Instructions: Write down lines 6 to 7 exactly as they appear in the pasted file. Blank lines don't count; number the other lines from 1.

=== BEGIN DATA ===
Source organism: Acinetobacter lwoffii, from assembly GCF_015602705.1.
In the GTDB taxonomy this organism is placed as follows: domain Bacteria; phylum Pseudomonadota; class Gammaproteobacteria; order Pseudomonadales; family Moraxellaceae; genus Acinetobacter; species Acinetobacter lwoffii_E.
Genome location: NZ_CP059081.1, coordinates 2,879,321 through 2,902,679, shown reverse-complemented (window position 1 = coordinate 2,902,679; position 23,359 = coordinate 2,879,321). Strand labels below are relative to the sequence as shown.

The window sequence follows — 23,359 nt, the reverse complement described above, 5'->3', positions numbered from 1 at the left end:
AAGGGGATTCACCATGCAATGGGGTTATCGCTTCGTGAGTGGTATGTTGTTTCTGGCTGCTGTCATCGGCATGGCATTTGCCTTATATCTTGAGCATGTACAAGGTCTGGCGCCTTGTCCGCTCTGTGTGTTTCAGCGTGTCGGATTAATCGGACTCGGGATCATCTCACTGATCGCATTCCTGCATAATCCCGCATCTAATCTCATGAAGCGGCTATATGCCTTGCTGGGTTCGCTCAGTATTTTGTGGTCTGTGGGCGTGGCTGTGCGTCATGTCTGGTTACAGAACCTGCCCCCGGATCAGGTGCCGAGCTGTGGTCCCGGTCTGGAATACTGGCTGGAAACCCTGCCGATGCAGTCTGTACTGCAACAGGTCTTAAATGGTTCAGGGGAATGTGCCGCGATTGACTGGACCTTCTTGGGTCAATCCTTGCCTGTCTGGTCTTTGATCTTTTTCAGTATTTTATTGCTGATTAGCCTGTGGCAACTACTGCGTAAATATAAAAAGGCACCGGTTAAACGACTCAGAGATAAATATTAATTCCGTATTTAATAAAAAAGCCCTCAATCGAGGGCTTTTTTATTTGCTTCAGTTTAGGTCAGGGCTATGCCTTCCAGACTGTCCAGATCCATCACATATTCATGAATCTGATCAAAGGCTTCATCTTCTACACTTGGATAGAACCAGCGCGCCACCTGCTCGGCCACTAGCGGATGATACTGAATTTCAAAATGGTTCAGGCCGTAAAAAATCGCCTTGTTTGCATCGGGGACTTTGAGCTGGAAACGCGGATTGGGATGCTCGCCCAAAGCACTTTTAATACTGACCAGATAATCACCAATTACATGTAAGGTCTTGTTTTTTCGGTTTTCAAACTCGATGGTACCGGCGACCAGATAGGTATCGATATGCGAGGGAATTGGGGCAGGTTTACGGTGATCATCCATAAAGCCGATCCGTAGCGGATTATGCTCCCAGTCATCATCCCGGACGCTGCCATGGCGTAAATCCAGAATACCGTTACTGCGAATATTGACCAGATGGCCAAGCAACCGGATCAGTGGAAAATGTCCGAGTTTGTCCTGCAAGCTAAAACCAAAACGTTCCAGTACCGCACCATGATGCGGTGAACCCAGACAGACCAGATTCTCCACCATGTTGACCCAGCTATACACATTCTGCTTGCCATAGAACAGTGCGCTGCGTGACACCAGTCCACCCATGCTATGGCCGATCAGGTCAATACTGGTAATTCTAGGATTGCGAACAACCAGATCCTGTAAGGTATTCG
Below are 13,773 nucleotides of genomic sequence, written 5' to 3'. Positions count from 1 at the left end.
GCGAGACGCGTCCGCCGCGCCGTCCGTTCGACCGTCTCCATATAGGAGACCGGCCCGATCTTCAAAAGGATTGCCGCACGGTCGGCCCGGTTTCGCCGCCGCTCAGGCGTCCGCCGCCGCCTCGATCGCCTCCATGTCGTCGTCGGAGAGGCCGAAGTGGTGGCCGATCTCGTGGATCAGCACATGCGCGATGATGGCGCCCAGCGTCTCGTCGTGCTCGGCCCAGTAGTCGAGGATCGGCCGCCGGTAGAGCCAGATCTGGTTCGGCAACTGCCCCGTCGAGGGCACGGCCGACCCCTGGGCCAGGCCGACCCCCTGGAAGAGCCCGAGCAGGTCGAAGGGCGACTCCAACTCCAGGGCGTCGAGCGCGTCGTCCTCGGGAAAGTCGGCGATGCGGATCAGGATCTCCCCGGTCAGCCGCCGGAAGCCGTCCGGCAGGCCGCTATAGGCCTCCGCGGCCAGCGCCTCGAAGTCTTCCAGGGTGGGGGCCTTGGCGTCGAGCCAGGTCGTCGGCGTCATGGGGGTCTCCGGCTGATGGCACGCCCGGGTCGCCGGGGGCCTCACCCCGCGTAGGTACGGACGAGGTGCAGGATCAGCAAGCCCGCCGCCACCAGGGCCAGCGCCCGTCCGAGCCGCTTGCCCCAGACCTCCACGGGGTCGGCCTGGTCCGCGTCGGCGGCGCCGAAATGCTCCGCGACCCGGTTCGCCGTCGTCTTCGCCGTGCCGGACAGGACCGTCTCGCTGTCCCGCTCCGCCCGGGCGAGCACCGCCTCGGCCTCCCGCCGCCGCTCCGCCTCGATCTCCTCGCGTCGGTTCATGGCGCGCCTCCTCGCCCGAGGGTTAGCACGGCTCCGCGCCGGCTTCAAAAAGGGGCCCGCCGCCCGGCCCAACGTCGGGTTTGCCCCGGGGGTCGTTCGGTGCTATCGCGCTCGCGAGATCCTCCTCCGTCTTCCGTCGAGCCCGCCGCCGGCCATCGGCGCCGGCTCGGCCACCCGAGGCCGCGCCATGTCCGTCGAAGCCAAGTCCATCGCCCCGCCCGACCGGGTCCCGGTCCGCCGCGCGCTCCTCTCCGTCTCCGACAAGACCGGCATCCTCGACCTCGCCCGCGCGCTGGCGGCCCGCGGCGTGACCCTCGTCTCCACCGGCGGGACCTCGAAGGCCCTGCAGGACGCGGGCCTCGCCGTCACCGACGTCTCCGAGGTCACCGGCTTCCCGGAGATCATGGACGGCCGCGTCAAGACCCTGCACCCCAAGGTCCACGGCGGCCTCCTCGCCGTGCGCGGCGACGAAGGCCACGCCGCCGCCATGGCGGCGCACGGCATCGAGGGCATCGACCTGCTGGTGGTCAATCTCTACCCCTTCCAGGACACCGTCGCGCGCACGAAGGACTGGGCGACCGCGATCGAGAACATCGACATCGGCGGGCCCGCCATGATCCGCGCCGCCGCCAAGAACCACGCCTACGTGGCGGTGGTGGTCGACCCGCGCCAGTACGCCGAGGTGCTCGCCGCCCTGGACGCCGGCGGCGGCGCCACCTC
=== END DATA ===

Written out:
Below are 13,773 nucleotides of genomic sequence, written 5' to 3'. Positions count from 1 at the left end.
GCGAGACGCGTCCGCCGCGCCGTCCGTTCGACCGTCTCCATATAGGAGACCGGCCCGATCTTCAAAAGGATTGCCGCACGGTCGGCCCGGTTTCGCCGCCGCTCAGGCGTCCGCCGCCGCCTCGATCGCCTCCATGTCGTCGTCGGAGAGGCCGAAGTGGTGGCCGATCTCGTGGATCAGCACATGCGCGATGATGGCGCCCAGCGTCTCGTCGTGCTCGGCCCAGTAGTCGAGGATCGGCCGCCGGTAGAGCCAGATCTGGTTCGGCAACTGCCCCGTCGAGGGCACGGCCGACCCCTGGGCCAGGCCGACCCCCTGGAAGAGCCCGAGCAGGTCGAAGGGCGACTCCAACTCCAGGGCGTCGAGCGCGTCGTCCTCGGGAAAGTCGGCGATGCGGATCAGGATCTCCCCGGTCAGCCGCCGGAAGCCGTCCGGCAGGCCGCTATAGGCCTCCGCGGCCAGCGCCTCGAAGTCTTCCAGGGTGGGGGCCTTGGCGTCGAGCCAGGTCGTCGGCGTCATGGGGGTCTCCGGCTGATGGCACGCCCGGGTCGCCGGGGGCCTCACCCCGCGTAGGTACGGACGAGGTGCAGGATCAGCAAGCCCGCCGCCACCAGGGCCAGCGCCCGTCCGAGCCGCTTGCCCCAGACCTCCACGGGGTCGGCCTGGTCCGCGTCGGCGGCGCCGAAATGCTCCGCGACCCGGTTCGCCGTCGTCTTCGCCGTGCCGGACAGGACCGTCTCGCTGTCCCGCTCCGCCCGGGCGAGCACCGCCTCGGCCTCCCGCCGCCGCTCCGCCTCGATCTCCTCGCGTCGGTTCATGGCGCGCCTCCTCGCCCGAGGGTTAGCACGGCTCCGCGCCGGCTTCAAAAAGGGGCCCGCCGCCCGGCCCAACGTCGGGTTTGCCCCGGGGGTCGTTCGGTGCTATCGCGCTCGCGAGATCCTCCTCCGTCTTCCGTCGAGCCCGCCGCCGGCCATCGGCGCCGGCTCGGCCACCCGAGGCCGCGCCATGTCCGTCGAAGCCAAGTCCATCGCCCCGCCCGACCGGGTCCCGGTCCGCCGCGCGCTCCTCTCCGTCTCCGACAAGACCGGCATCCTCGACCTCGCCCGCGCGCTGGCGGCCCGCGGCGTGACCCTCGTCTCCACCGGCGGGACCTCGAAGGCCCTGCAGGACGCGGGCCTCGCCGTCACCGACGTCTCCGAGGTCACCGGCTTCCCGGAGATCATGGACGGCCGCGTCAAGACCCTGCACCCCAAGGTCCACGGCGGCCTCCTCGCCGTGCGCGGCGACGAAGGCCACGCCGCCGCCATGGCGGCGCACGGCATCGAGGGCATCGACCTGCTGGTGGTCAATCTCTACCCCTTCCAGGACACCGTCGCGCGCACGAAGGACTGGGCGACCGCGATCGAGAACATCGACATCGGCGGGCCCGCCATGATCCGCGCCGCCGCCAAGAACCACGCCTACGTGGCGGTGGTGGTCGACCCGCGCCAGTACGCCGAGGTGCTCGCCGCCCTGGACGCCGGCGGCGGCGCCACCTC